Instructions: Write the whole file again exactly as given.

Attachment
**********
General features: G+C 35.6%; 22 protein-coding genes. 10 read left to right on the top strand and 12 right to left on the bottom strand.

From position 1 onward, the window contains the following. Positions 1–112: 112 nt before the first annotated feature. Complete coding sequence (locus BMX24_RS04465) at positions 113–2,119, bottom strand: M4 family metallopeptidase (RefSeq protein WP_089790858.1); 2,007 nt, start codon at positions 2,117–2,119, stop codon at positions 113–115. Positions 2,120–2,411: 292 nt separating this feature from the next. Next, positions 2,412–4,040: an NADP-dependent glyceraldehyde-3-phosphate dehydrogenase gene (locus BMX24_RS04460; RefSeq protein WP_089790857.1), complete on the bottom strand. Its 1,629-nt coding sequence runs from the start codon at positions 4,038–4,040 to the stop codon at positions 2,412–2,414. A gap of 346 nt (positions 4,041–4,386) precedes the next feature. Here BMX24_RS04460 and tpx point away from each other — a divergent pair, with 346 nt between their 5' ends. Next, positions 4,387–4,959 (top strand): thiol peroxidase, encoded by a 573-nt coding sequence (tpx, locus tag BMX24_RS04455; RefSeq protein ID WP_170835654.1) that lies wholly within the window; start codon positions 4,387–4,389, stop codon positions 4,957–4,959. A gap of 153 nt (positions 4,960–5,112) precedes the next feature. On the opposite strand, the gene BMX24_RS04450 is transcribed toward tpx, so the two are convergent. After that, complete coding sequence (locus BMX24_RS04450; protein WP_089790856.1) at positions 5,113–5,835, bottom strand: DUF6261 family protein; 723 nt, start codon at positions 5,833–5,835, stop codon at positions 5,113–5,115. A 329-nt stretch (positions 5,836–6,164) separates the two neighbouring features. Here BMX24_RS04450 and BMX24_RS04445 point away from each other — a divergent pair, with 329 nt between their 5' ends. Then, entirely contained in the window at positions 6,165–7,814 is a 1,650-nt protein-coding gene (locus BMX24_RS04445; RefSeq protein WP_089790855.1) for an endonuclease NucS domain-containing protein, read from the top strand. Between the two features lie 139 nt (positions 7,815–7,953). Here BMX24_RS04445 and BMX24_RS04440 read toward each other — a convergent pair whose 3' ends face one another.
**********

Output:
General features: G+C 35.6%; 22 protein-coding genes. 10 read left to right on the top strand and 12 right to left on the bottom strand.

From position 1 onward, the window contains the following. Positions 1–112: 112 nt before the first annotated feature. Complete coding sequence (locus BMX24_RS04465) at positions 113–2,119, bottom strand: M4 family metallopeptidase (RefSeq protein WP_089790858.1); 2,007 nt, start codon at positions 2,117–2,119, stop codon at positions 113–115. Positions 2,120–2,411: 292 nt separating this feature from the next. Next, positions 2,412–4,040: an NADP-dependent glyceraldehyde-3-phosphate dehydrogenase gene (locus BMX24_RS04460; RefSeq protein WP_089790857.1), complete on the bottom strand. Its 1,629-nt coding sequence runs from the start codon at positions 4,038–4,040 to the stop codon at positions 2,412–2,414. A gap of 346 nt (positions 4,041–4,386) precedes the next feature. Here BMX24_RS04460 and tpx point away from each other — a divergent pair, with 346 nt between their 5' ends. Next, positions 4,387–4,959 (top strand): thiol peroxidase, encoded by a 573-nt coding sequence (tpx, locus tag BMX24_RS04455; RefSeq protein ID WP_170835654.1) that lies wholly within the window; start codon positions 4,387–4,389, stop codon positions 4,957–4,959. A gap of 153 nt (positions 4,960–5,112) precedes the next feature. On the opposite strand, the gene BMX24_RS04450 is transcribed toward tpx, so the two are convergent. After that, complete coding sequence (locus BMX24_RS04450; protein WP_089790856.1) at positions 5,113–5,835, bottom strand: DUF6261 family protein; 723 nt, start codon at positions 5,833–5,835, stop codon at positions 5,113–5,115. A 329-nt stretch (positions 5,836–6,164) separates the two neighbouring features. Here BMX24_RS04450 and BMX24_RS04445 point away from each other — a divergent pair, with 329 nt between their 5' ends. Then, entirely contained in the window at positions 6,165–7,814 is a 1,650-nt protein-coding gene (locus BMX24_RS04445; RefSeq protein WP_089790855.1) for an endonuclease NucS domain-containing protein, read from the top strand. Between the two features lie 139 nt (positions 7,815–7,953). Here BMX24_RS04445 and BMX24_RS04440 read toward each other — a convergent pair whose 3' ends face one another.